Abstract 679: Variations in the Expression of Cholesterol Ester Hydrolase in Macrophages from Human Subjects and its Relationship to Coronary Artery Disease (CAD): A Pilot Study
Cholesterol ester hydrolase (CEH) catalyses the rate limiting step in free cholesterol efflux from macrophage foam cells and intracellular CEH levels negatively correlate with lipid accumulation in foam cells and susceptibility to atherosclerosis. We have demonstrated that macrophage-specific transgenic expression of CEH enhances cholesterol efflux from foam cells and reduces lesions in athero-susceptible LDLR−/− mice. In the present study we tested the hypothesis that expression of CEH in blood-derived macrophages and the cholesterol efflux potential of serum from human subjects correlates with the disease status. Human subjects with (n=5, age 47–72 y) or without (n=7, age 50 –71 y) established CAD were enrolled. All subjects with established disease were on Statins and the serum lipid profiles (Total cholesterol, 198±16 vs 216±17; LDL-C, 109±13 vs 105±18; and HDL-C, 52±8 vs 63±10) were not significantly different between the two groups. Blood monocytes were isolated and cultured in autologous serum. Total RNA was prepared after 7-days and macrophage CEH mRNA levels determined by Real Time PCR and expressed as copy number/ng total RNA. Serum from the same subjects was used to determine the cholesterol efflux potential (% efflux observed with 4% serum at 6h) using a human monocyte/macrophage cell line THP1-derived cell system (THP1-CEH cells) where efflux is directly related to the efflux potential of exogenous acceptor such as serum. CEH mRNA levels in macrophages were positively correlated with HDL-C levels (r2=0.69) in subjects with no established disease and who were not on statins. The cholesterol efflux potential of serum from subjects without any disease was significantly higher than those with established disease (32.41±0.69 vs 26.72±0.81, p<0.001).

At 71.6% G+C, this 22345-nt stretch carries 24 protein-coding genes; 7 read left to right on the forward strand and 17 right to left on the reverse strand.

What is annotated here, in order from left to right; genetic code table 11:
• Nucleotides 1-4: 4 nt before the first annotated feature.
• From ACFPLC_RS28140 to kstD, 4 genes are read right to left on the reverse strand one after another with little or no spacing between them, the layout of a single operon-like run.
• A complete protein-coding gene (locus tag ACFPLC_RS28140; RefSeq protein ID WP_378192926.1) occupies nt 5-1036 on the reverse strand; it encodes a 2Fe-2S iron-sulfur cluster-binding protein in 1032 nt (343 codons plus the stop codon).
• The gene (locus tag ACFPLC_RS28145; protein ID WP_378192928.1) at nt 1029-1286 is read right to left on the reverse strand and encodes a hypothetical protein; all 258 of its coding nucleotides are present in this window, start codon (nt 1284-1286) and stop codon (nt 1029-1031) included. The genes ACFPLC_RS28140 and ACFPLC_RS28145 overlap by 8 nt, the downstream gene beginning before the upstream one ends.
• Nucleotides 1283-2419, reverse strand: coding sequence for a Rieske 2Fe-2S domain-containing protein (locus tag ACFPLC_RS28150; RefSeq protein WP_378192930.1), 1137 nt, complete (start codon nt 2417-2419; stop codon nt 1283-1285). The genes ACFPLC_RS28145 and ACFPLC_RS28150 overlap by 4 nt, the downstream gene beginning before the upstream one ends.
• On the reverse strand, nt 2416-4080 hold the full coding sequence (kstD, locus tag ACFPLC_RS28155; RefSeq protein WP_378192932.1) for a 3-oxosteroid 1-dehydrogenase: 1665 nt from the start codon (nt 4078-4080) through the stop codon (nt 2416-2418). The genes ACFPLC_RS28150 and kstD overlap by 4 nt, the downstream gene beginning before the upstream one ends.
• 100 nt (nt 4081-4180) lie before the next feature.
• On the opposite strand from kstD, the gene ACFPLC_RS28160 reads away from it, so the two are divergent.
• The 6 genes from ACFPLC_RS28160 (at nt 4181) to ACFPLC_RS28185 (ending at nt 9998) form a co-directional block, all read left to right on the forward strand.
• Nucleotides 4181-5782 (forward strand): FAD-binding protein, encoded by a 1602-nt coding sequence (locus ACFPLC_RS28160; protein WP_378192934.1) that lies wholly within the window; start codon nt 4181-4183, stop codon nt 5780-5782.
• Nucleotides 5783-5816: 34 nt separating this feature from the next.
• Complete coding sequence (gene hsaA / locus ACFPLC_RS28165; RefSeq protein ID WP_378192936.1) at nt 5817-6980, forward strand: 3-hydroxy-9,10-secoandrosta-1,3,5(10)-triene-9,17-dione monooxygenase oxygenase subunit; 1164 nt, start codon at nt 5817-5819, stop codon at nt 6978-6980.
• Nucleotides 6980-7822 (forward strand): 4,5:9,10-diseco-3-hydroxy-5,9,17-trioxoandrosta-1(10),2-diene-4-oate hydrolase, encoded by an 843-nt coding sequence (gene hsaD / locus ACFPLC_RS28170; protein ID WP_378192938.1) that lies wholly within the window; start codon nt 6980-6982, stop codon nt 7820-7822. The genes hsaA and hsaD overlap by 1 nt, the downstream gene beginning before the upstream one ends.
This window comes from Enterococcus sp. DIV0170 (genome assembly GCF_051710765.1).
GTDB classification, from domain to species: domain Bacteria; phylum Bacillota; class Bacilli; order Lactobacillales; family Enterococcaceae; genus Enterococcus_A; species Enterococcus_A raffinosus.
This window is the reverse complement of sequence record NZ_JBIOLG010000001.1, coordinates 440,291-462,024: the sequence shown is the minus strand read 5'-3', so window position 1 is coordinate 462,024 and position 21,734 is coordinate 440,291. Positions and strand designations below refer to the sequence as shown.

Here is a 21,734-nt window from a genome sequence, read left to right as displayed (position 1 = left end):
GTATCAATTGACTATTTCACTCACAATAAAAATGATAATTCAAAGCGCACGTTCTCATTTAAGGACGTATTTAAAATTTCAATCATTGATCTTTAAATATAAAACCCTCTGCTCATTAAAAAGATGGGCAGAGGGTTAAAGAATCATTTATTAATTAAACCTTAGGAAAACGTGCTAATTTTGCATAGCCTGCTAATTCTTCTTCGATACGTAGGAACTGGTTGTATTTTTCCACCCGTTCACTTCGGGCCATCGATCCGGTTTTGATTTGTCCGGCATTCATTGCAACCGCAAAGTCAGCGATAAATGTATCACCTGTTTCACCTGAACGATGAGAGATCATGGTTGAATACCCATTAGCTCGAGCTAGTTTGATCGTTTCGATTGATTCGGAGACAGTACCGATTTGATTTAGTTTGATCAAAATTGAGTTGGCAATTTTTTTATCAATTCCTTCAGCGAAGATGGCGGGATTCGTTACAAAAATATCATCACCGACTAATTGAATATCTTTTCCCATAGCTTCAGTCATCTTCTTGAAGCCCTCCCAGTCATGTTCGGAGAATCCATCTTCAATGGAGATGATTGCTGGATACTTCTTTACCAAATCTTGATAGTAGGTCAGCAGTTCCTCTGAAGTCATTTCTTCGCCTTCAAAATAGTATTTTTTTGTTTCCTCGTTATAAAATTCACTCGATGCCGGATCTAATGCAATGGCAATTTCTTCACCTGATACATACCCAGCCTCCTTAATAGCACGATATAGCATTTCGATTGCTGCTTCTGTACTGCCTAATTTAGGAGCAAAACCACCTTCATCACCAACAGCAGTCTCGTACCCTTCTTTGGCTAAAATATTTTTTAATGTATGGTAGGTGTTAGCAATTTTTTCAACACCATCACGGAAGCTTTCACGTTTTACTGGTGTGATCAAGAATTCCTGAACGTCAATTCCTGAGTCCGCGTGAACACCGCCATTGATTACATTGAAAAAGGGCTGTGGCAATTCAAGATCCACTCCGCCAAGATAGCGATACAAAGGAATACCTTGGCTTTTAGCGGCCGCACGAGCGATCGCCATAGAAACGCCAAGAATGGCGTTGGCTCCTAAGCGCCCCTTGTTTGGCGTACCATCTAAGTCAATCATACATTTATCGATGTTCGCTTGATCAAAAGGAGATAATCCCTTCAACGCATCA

Conclusions: The observed correlation between HDL-C and CEH mRNA levels suggests that lower CEH levels, that would limit free cholesterol efflux from foam cells, may represent another risk factor for CAD. Although the HDL-C levels were not significantly different between the two groups, the significantly lower efflux observed with serum from subjects with established disease suggests that functionality of HDL (efflux potential) would be a better risk predictor than HDL-C levels alone.